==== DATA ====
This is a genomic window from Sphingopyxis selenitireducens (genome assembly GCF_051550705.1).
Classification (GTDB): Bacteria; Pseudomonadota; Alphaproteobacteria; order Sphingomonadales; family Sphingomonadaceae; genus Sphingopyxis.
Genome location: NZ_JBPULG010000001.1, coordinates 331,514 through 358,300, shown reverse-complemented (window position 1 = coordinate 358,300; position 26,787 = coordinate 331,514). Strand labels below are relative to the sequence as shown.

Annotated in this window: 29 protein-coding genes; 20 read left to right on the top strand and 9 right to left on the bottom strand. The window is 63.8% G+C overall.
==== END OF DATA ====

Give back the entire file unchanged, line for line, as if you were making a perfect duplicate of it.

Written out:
This is a genomic window from Sphingopyxis selenitireducens (genome assembly GCF_051550705.1).
Classification (GTDB): Bacteria; Pseudomonadota; Alphaproteobacteria; order Sphingomonadales; family Sphingomonadaceae; genus Sphingopyxis.
Genome location: NZ_JBPULG010000001.1, coordinates 331,514 through 358,300, shown reverse-complemented (window position 1 = coordinate 358,300; position 26,787 = coordinate 331,514). Strand labels below are relative to the sequence as shown.

Annotated in this window: 29 protein-coding genes; 20 read left to right on the top strand and 9 right to left on the bottom strand. The window is 63.8% G+C overall.